Oldenburg et al.14 examined occupational risks among seafarers. The major categories which they highlighted were accidents and disasters at sea (e.g. vessels foundering or colliding, falling into a hold, being swept overboard in rough seas, incorrect or non-use of safety equipment) and piracy (in 2008, 774 crew members were reportedly taken hostage, with most instances currently in the South China Sea, the Indian Ocean and the coasts of East and West Africa). Oldenburg et al. note that, apart from accidents and work-related injuries, the main cause of death at sea is acute cardiovascular disease, accounting for 55-70% of all natural causes of death at sea between the 1980s and 1990s in the British and Danish merchant fleets. Although the incidence of CVD is not necessarily greater among seafarers, the treatment options and access to medical expertise are much reduced and Oldenburg et al. recommend telemedical advice from a radiomedical physician ashore and transmissions of radiomedical ECG to assist accurate diagnosis.In a related study Oldenburg et al.15 found that other significant stressors, particularly relevant to the organisational aspect of seafaring, were separation from family and length of shipboard stay, with the latter sometimes being twice as long for non-European personnel, compared with Europeans, and sometimes exceeding 12 months. On German flagged vessels average sea times ranged from 3-6 months for European crew and 6-9 months for non-Europeans.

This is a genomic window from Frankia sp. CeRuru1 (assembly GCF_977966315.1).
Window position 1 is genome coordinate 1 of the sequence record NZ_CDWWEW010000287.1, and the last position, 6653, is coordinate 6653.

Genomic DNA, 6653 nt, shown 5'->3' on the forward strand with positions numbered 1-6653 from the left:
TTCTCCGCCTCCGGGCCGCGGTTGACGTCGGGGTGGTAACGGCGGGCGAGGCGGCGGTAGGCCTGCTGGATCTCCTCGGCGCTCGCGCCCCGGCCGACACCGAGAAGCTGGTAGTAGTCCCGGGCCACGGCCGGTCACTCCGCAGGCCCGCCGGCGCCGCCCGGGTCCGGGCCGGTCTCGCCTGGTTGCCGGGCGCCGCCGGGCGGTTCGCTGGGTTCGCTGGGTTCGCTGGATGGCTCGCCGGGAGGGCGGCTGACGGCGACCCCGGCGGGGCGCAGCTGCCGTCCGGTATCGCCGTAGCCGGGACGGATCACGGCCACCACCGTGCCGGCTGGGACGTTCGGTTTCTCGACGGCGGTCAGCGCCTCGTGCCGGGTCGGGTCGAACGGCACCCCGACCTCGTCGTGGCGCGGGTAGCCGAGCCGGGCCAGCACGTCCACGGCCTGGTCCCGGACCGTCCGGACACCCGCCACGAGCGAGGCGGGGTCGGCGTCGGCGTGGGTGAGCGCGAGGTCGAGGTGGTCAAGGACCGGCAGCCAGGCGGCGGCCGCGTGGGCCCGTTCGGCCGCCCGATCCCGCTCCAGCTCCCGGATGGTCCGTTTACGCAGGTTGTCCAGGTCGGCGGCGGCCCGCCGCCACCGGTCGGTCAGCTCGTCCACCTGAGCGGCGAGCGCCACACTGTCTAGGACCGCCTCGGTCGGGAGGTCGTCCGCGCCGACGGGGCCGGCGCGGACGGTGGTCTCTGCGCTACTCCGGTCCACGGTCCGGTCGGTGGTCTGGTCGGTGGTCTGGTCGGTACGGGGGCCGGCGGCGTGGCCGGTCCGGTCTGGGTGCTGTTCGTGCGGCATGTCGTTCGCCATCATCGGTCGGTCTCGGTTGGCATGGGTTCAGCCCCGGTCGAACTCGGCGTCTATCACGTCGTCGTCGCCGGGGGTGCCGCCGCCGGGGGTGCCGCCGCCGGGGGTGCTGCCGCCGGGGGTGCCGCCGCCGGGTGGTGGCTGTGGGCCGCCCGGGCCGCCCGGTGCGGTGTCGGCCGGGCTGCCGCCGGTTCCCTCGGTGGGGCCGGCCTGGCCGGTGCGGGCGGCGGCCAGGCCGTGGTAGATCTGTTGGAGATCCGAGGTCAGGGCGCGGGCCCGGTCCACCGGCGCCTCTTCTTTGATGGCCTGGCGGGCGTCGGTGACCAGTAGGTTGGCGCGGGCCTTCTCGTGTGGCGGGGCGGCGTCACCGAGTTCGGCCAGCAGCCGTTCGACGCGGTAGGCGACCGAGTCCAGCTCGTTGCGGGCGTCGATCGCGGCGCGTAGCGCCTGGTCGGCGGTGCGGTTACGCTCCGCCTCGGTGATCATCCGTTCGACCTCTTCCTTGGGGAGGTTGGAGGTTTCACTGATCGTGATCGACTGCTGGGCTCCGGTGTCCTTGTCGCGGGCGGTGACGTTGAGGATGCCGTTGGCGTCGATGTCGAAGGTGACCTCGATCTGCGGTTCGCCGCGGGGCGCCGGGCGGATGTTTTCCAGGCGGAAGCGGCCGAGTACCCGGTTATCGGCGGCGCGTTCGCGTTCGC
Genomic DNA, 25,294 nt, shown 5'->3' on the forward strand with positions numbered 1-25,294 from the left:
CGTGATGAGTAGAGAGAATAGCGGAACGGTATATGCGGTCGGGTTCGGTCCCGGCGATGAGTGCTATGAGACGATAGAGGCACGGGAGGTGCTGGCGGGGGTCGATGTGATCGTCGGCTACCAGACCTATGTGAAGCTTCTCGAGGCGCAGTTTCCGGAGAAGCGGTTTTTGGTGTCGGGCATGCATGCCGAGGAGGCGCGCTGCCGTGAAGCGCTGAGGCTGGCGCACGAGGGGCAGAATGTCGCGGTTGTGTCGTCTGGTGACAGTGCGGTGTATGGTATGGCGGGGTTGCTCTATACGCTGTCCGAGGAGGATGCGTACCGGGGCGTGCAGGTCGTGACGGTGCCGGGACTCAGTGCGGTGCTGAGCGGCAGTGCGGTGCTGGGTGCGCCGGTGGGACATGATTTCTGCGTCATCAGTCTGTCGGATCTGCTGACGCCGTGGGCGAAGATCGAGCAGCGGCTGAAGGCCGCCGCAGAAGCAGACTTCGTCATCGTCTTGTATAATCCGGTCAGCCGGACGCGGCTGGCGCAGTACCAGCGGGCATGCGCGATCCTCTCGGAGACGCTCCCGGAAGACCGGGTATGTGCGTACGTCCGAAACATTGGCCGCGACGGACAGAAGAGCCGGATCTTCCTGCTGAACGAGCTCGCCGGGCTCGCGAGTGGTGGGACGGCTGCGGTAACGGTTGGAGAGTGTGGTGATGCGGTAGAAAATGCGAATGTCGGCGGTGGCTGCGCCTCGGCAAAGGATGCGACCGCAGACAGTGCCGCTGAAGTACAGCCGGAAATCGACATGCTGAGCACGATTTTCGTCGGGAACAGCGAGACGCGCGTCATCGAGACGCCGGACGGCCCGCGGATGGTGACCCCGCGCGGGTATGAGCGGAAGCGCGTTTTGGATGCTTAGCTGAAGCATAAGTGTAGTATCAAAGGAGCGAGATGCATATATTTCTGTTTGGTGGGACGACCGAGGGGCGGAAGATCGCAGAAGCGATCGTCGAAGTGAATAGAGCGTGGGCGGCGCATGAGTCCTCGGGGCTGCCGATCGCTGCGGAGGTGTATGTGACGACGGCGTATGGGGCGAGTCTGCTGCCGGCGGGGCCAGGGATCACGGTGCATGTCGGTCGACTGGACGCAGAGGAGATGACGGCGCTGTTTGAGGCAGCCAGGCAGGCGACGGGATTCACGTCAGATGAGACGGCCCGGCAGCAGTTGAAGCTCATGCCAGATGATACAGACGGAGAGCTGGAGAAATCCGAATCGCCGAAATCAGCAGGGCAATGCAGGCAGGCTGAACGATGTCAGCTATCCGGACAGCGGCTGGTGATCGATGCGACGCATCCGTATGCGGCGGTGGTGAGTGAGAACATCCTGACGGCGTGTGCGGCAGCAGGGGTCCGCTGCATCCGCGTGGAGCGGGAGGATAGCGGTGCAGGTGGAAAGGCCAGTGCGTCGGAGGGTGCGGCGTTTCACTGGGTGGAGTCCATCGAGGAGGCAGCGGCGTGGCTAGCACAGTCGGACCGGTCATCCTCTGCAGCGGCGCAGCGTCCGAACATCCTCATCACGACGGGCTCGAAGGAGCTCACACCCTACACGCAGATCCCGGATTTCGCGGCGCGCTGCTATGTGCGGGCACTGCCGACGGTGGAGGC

Fatigue, isolation and a lack of social contact have all been negatively influenced by shorter turn-around times for ships in port, as well as enhanced ship and port security measures making it more difficult for crew to socialise ashore, even if the opportunity is available. Perhaps the most distressing consequence of these work conditions is an elevated rate of suicide among seafarers, which may also have contributory factors of troubles at home which the seafarer feels powerless to influence, stresses onboard and prolonged motion sickness16. While most research on fatigue and performance has focused on deck personnel, Rydstedt and Lundh17 examined the relationship between “psychosocial workload and mental strain” among Swedish engineering officers. Importantly they found that it was not the intrinsic content of their job but rather work-role conflict that was associated with mental health difficulties. Specifically, the perception that they were being required to adopt and fulfil many new and sometimes contradictory regulations which were often felt to be outside the scope of their original training was associated with more mental health problems. Rydstedt and Lundh concluded that ’to fully understand the work pressures of seafarers a socio-technical perspective is necessary which allows us to study the work role and the working conditions of the individual’s interaction with the technical and organizational context’17 (p 174).